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4.2 - Proposed key reform directions

The foundational intergovernmental agreements on the environment envisaged that jurisdictions would accommodate their respective responsibilities in each other's laws and regulatory systems, where possible. This is a sound ambition, and one the governments should continue to pursue.

Previous attempts to devolve decision-making focused too heavily on prescriptive processes and lacked clear expectations and thresholds for protecting the environment in the national interest. The National Environmental Standards proposed by this Review provide a legally binding pathway for greater devolution, while ensuring the national interest is upheld (see Chapter 1).

Pursuing greater devolution does not mean that the Commonwealth 'gets out of the business' of environmental protection and biodiversity conservation. Rather, the reform directions proposed would result in a shift with a greater focus on accrediting and providing assurance oversight of the activities of other regulators and in ensuring national interest environmental outcomes are being achieved.

The devolution model proposed is not an all or nothing concept. The Commonwealth would need to retain its capability to conduct assessments and approvals where the Commonwealth provides sole jurisdiction, where accredited arrangements are not in place (or cannot be used), at the request of a jurisdiction, or when the Commonwealth exercises its ability to step in on national interest grounds. Such capability is essential to ensure that EPBC Act requirements can continue to be upheld in circumstances where other regulators are, for whatever reason, unable to accommodate Act requirements in their processes. To weaken this capability would risk unnecessary delay for projects.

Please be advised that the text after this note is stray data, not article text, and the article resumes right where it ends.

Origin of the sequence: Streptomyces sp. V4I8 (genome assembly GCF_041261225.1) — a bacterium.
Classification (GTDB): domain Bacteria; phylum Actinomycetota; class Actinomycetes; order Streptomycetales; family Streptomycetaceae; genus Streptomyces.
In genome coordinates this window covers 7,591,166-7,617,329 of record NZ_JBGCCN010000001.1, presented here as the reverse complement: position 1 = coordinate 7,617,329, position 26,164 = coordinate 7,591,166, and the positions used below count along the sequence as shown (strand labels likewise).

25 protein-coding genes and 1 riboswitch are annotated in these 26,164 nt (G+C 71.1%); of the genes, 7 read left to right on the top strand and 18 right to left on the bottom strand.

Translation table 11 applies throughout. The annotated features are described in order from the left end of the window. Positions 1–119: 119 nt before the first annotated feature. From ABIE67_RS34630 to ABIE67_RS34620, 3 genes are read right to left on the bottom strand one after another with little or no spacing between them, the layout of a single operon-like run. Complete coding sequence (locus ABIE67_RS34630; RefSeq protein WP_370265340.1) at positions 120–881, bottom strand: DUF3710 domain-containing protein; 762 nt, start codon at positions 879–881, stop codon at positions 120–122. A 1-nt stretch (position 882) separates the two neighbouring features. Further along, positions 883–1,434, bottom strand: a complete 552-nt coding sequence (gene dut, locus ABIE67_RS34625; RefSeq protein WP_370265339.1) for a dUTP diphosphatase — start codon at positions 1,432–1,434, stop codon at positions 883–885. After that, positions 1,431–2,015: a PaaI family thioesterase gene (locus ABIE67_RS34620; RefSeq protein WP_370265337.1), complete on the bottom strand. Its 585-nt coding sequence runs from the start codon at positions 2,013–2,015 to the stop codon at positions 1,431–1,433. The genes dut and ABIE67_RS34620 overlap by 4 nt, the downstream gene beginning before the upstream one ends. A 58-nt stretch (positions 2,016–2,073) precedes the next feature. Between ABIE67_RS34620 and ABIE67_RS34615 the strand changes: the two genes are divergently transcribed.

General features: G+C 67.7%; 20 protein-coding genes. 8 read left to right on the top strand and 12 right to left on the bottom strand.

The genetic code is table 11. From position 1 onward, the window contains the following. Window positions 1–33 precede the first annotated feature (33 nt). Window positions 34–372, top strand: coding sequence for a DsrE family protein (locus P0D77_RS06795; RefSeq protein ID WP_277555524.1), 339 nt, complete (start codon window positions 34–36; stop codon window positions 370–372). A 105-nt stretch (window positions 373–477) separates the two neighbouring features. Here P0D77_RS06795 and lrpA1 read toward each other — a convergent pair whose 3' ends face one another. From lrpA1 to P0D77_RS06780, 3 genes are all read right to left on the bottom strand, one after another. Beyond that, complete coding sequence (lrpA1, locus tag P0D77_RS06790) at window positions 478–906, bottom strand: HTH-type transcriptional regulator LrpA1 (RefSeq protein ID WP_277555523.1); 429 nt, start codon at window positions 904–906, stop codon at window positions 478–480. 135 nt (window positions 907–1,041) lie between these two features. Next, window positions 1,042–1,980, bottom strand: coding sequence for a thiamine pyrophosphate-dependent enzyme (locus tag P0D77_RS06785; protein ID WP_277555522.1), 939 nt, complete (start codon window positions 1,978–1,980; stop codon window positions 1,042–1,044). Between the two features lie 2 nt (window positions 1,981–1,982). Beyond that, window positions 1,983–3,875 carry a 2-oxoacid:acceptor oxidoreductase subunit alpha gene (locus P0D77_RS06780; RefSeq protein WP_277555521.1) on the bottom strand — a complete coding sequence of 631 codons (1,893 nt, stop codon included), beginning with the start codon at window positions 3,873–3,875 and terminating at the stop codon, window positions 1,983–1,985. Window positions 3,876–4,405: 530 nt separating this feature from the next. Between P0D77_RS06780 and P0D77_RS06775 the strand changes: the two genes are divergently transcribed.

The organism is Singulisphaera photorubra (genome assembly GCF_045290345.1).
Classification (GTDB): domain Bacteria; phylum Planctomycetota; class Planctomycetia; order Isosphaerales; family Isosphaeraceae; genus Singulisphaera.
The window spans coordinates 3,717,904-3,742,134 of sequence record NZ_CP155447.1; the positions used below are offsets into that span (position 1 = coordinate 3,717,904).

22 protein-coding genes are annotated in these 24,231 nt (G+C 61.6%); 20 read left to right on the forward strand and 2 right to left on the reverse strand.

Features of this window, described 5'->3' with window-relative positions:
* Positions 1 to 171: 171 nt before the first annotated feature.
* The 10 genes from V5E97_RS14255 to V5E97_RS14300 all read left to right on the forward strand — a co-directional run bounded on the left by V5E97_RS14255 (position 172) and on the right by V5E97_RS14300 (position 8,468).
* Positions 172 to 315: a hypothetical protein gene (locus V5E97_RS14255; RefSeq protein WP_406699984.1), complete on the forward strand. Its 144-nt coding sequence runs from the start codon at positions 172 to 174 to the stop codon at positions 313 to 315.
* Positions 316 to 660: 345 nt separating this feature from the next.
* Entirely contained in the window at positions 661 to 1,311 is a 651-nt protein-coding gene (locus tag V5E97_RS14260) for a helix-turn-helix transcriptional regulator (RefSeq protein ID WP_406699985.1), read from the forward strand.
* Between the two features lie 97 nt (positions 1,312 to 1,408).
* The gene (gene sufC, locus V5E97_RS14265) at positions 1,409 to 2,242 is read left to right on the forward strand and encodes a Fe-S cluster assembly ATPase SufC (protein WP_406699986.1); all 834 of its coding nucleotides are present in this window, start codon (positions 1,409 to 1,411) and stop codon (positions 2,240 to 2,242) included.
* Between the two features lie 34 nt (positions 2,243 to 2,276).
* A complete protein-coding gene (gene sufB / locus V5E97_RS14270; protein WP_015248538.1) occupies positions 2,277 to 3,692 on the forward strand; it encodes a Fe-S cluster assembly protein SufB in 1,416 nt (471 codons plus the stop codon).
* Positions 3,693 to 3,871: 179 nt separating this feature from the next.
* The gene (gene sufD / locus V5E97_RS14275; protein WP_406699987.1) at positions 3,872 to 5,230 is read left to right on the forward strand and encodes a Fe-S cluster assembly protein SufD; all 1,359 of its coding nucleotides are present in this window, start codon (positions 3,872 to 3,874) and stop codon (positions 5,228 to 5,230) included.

The Commonwealth could:

  • accredit state and territory (and other regulatory) systems to assess and approve projects, where they can demonstrate they meet National Environmental Standards—this may require states and territories to adapt their regulations to meet National Environmental Standards and to satisfy accreditation requirements
  • approve projects that have been assessed by the states and territories under accredited assessment processes
  • accredit activities on a regional basis, for example where a regional plan is in place
  • accredit particular types of activities that are appropriately regulated by others (such as fisheries, see section 4.3.4).

For projects approved under accredited arrangements, the accredited regulator would be responsible for ensuring that projects comply with requirements, across the whole project cycle including transparent post-approval monitoring, compliance and enforcement. The Commonwealth should retain the ability to intervene in project-level compliance and enforcement where egregious breaches are not being effectively enforced by the accredited party.

The devolution model proposed by this Review is shown in Figure 3 National Environmental Standards support accreditation and devolution Figure 3.

Figure 3 - National Environmental Standards support accreditation and devolution